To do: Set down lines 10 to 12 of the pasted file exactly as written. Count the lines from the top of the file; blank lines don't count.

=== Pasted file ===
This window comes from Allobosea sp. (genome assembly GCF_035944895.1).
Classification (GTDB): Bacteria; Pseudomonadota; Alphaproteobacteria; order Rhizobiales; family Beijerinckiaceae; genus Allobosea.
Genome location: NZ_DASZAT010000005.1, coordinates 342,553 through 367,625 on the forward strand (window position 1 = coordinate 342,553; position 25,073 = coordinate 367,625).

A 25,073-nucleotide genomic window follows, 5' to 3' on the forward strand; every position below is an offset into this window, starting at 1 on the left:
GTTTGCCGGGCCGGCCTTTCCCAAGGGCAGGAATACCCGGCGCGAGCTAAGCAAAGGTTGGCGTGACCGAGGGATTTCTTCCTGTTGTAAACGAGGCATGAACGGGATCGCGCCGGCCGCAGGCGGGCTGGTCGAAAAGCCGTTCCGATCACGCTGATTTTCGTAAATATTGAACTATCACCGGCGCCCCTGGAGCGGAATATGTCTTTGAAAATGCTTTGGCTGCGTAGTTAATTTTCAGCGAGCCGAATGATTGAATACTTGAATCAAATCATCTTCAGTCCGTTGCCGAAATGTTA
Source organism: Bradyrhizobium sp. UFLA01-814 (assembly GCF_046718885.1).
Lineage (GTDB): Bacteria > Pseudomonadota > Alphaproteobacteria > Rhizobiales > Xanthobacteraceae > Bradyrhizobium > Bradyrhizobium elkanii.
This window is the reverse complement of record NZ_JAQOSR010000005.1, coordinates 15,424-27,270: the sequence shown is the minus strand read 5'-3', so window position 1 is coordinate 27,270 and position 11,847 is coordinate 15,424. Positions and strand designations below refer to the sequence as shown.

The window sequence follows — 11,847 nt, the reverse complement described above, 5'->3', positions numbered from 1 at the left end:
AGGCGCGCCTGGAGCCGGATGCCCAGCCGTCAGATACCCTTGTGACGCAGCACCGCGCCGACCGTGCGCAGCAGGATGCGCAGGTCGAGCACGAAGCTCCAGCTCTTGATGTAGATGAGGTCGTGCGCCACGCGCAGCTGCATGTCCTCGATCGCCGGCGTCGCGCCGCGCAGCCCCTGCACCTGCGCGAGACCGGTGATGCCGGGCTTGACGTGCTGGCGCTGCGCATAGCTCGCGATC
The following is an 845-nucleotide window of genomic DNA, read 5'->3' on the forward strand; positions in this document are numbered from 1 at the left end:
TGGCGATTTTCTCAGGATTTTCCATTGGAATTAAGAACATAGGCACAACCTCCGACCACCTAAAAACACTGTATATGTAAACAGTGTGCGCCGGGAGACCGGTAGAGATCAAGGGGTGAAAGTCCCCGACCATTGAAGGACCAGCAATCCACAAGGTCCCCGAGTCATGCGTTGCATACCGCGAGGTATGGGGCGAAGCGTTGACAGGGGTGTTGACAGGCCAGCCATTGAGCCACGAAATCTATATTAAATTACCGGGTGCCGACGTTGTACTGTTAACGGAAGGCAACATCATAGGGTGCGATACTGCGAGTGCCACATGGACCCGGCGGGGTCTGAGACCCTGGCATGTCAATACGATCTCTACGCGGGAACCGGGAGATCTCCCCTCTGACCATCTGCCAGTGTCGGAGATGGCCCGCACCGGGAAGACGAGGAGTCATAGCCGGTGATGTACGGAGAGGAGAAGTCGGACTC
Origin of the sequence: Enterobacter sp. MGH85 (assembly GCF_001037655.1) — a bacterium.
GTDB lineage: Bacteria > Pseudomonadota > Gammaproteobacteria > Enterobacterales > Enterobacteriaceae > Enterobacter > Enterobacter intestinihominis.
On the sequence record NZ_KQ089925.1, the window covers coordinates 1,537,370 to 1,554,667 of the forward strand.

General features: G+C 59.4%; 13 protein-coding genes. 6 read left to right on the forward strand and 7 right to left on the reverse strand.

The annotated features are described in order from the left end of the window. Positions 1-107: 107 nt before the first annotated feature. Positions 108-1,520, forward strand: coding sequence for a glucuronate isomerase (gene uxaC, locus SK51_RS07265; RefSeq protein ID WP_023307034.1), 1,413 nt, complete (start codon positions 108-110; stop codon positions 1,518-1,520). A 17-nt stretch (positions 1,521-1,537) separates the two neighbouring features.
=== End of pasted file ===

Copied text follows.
AGGCGCGCCTGGAGCCGGATGCCCAGCCGTCAGATACCCTTGTGACGCAGCACCGCGCCGACCGTGCGCAGCAGGATGCGCAGGTCGAGCACGAAGCTCCAGCTCTTGATGTAGATGAGGTCGTGCGCCACGCGCAGCTGCATGTCCTCGATCGCCGGCGTCGCGCCGCGCAGCCCCTGCACCTGCGCGAGACCGGTGATGCCGGGCTTGACGTGCTGGCGCTGCGCATAGCTCGCGATC
The following is an 845-nucleotide window of genomic DNA, read 5'->3' on the forward strand; positions in this document are numbered from 1 at the left end:
TGGCGATTTTCTCAGGATTTTCCATTGGAATTAAGAACATAGGCACAACCTCCGACCACCTAAAAACACTGTATATGTAAACAGTGTGCGCCGGGAGACCGGTAGAGATCAAGGGGTGAAAGTCCCCGACCATTGAAGGACCAGCAATCCACAAGGTCCCCGAGTCATGCGTTGCATACCGCGAGGTATGGGGCGAAGCGTTGACAGGGGTGTTGACAGGCCAGCCATTGAGCCACGAAATCTATATTAAATTACCGGGTGCCGACGTTGTACTGTTAACGGAAGGCAACATCATAGGGTGCGATACTGCGAGTGCCACATGGACCCGGCGGGGTCTGAGACCCTGGCATGTCAATACGATCTCTACGCGGGAACCGGGAGATCTCCCCTCTGACCATCTGCCAGTGTCGGAGATGGCCCGCACCGGGAAGACGAGGAGTCATAGCCGGTGATGTACGGAGAGGAGAAGTCGGACTC